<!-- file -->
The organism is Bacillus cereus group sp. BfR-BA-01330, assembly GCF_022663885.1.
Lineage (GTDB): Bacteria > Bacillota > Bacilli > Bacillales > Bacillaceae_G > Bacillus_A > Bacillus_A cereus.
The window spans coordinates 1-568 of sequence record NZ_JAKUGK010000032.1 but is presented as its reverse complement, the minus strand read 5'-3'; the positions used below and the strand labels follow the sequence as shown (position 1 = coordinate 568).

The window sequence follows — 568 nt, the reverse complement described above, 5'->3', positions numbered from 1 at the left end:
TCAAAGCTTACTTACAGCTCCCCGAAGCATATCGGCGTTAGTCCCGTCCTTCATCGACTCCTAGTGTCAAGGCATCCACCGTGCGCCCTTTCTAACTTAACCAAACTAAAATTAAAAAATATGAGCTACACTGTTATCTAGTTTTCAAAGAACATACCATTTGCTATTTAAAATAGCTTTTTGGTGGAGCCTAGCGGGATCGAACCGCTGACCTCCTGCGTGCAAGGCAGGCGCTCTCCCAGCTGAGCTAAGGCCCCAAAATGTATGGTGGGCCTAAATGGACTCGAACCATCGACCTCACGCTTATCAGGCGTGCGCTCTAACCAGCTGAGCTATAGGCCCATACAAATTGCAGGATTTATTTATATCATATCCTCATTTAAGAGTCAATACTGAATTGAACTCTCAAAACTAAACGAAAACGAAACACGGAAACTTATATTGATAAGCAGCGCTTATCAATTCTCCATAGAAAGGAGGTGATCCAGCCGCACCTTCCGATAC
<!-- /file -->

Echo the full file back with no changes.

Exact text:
The organism is Bacillus cereus group sp. BfR-BA-01330, assembly GCF_022663885.1.
Lineage (GTDB): Bacteria > Bacillota > Bacilli > Bacillales > Bacillaceae_G > Bacillus_A > Bacillus_A cereus.
The window spans coordinates 1-568 of sequence record NZ_JAKUGK010000032.1 but is presented as its reverse complement, the minus strand read 5'-3'; the positions used below and the strand labels follow the sequence as shown (position 1 = coordinate 568).

The window sequence follows — 568 nt, the reverse complement described above, 5'->3', positions numbered from 1 at the left end:
TCAAAGCTTACTTACAGCTCCCCGAAGCATATCGGCGTTAGTCCCGTCCTTCATCGACTCCTAGTGTCAAGGCATCCACCGTGCGCCCTTTCTAACTTAACCAAACTAAAATTAAAAAATATGAGCTACACTGTTATCTAGTTTTCAAAGAACATACCATTTGCTATTTAAAATAGCTTTTTGGTGGAGCCTAGCGGGATCGAACCGCTGACCTCCTGCGTGCAAGGCAGGCGCTCTCCCAGCTGAGCTAAGGCCCCAAAATGTATGGTGGGCCTAAATGGACTCGAACCATCGACCTCACGCTTATCAGGCGTGCGCTCTAACCAGCTGAGCTATAGGCCCATACAAATTGCAGGATTTATTTATATCATATCCTCATTTAAGAGTCAATACTGAATTGAACTCTCAAAACTAAACGAAAACGAAACACGGAAACTTATATTGATAAGCAGCGCTTATCAATTCTCCATAGAAAGGAGGTGATCCAGCCGCACCTTCCGATAC